How Baseball Cards Became a Financial Bubble

The 90s were a simpler time. No global war on terrorism. No looming debt panic. Hanson.

When I think back to the halcyon days of that decade, I can't help but recall the rush of walking into my local baseball card store, perfectly named "The Dugout," in McLean, VA. My friends and I would press our little fingers against the glass cases and point out the small glossy paper treasures within. We tore through packs of Upper Decks with the thrill of an oenophile opening a case of '82 Lafite. Frank Thomas cards were a cause for celebration. Ken Griffey, Jr. special editions elicited dizzying euphoria. Beckett's card price guide for us was something between a Bible, a security blanket, and an addict's stash. Ah, youth...

Little did I know that we was participating in a financial bubble on par with Nasdaq and credit default swaps -- with admittedly less dire consequences. Slate's Dave Jamieson has the story:

By the '80s, baseball card values were rising beyond the average hobbyist's means. As prices continued to climb, baseball cards were touted as a legitimate investment alternative to stocks, with the Wall Street Journal referring to them as sound "inflation hedges" and "nostalgia futures." Newspapers started running feature stories with headlines such as "Turning Cardboard Into Cash" (the Washington Post), "A Grand Slam Profit May Be in the Cards" (the New York Times), and "Cards Put Gold, Stocks to Shame as Investment" (the Orange County Register). A hobby bulletin called the Ball Street Journal, claiming entrée to a network of scouts and coaches, promised collectors "insider scouting information" that would help them invest in the cards of rising big-league prospects. Collectors bought bundles of rookie cards as a way to gamble legally on a player's future...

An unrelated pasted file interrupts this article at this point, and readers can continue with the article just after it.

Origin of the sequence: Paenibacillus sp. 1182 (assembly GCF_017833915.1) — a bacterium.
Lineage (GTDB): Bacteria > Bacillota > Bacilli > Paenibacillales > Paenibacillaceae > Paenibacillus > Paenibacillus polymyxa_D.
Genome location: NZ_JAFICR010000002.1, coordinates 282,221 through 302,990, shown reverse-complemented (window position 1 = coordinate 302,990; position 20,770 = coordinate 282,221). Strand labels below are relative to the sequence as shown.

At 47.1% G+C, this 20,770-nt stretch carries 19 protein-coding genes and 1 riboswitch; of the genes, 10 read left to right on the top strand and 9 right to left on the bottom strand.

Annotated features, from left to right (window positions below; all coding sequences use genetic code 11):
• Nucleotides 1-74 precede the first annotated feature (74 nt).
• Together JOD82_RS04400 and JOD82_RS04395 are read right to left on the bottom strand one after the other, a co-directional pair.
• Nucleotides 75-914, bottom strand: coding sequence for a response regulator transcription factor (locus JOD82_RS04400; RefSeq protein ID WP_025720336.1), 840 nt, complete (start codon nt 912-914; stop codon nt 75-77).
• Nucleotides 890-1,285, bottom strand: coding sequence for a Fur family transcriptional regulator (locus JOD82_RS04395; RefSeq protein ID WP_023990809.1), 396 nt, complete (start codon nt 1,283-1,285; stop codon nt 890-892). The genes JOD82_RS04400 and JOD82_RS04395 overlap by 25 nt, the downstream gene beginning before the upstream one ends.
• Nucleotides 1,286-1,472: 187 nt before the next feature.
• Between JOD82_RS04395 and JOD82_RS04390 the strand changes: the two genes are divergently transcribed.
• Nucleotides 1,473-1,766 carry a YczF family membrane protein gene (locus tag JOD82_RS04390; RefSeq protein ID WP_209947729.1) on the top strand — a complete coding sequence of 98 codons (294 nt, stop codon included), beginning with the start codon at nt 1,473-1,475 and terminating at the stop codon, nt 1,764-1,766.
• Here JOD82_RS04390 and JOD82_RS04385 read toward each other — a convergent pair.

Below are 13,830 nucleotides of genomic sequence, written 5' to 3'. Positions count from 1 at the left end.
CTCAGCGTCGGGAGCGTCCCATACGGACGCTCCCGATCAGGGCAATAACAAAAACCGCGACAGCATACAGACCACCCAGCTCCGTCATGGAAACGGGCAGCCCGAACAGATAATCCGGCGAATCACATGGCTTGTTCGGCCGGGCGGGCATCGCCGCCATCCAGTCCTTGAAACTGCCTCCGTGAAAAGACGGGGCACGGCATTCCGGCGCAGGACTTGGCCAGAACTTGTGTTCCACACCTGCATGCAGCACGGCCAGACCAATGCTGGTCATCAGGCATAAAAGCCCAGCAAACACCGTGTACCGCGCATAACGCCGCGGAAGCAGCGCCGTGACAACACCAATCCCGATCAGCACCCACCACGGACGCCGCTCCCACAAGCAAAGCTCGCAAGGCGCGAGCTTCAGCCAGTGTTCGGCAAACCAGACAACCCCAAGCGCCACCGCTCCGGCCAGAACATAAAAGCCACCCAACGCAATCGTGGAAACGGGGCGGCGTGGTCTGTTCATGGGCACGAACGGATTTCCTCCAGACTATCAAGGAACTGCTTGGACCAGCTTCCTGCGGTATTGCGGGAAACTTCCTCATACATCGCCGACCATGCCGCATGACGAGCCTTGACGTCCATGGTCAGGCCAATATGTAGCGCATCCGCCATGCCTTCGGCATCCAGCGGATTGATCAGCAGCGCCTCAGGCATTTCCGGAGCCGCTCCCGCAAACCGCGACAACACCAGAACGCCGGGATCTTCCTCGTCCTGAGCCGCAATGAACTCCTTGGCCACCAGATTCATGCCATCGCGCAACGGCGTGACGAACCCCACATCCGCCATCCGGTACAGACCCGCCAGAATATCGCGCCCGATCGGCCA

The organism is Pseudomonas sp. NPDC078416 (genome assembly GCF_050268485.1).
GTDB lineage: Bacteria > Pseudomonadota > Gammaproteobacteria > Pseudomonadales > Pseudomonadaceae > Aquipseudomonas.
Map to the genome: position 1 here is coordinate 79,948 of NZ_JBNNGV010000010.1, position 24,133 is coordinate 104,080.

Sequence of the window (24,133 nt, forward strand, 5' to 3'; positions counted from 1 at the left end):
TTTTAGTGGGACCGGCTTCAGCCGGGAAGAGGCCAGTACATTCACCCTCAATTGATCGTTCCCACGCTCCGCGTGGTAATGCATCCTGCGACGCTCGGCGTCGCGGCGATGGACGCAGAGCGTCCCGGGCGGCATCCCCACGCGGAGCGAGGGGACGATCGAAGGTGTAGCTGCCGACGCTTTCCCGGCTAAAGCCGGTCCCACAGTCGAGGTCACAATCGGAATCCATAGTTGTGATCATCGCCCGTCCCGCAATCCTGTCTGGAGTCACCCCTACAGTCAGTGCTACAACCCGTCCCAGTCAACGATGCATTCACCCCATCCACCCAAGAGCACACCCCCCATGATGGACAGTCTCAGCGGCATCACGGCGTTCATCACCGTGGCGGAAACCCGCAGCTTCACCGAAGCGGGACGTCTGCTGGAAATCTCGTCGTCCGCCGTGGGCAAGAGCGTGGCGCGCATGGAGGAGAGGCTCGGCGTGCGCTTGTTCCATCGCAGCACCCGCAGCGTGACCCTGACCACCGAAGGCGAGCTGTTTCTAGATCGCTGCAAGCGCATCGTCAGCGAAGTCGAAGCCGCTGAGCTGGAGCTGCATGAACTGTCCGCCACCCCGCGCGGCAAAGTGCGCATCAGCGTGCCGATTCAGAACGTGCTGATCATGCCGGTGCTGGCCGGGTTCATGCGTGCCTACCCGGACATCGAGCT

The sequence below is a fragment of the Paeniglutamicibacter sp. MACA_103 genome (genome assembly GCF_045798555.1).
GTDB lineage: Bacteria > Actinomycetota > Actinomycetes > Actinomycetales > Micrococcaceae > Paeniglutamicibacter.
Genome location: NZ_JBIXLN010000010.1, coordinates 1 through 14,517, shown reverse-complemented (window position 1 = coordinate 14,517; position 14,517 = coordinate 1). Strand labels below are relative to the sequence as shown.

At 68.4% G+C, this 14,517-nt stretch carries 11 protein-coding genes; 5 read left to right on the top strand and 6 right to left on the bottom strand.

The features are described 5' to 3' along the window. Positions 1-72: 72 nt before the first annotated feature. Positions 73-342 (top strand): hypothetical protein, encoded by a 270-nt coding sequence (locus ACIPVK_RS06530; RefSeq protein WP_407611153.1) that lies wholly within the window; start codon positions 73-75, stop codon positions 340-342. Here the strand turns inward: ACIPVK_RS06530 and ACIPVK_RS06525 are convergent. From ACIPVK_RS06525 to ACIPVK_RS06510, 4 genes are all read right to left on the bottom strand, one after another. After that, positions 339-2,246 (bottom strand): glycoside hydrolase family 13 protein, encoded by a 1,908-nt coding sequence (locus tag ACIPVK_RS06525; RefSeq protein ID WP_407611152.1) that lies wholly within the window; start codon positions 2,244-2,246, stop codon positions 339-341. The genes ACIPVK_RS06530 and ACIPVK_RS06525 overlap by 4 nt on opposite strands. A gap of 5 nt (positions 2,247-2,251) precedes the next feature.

In 1989, the Upper Deck Co. would transform the industry with flashy, high-priced cards aimed at investment-minded collectors. As the sales of new sports cards swelled to more than $1 billion a year, children began to flee the hobby, turned off by the pricey packs and confounding number of sets. The baseball strike of 1994 ushered in an industrywide hangover that still hasn't ended. Revenues from new sports cards have fallen to around $200 million a year, roughly one-seventh of what they were at their peak. While vintage cards like the T206 Honus Wagner and the 1952 Topps Mickey Mantle have continued to soar in value, baseball card's boom times produced no such valuable merchandise. Those 1988 Donruss cards, once considered a savvy investment, can now be bought in bulk for around 1 cent apiece.

Read the whole thing. 

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Derek Thompson is a senior editor at The Atlantic, where he writes about economics, labor markets, and the entertainment business.

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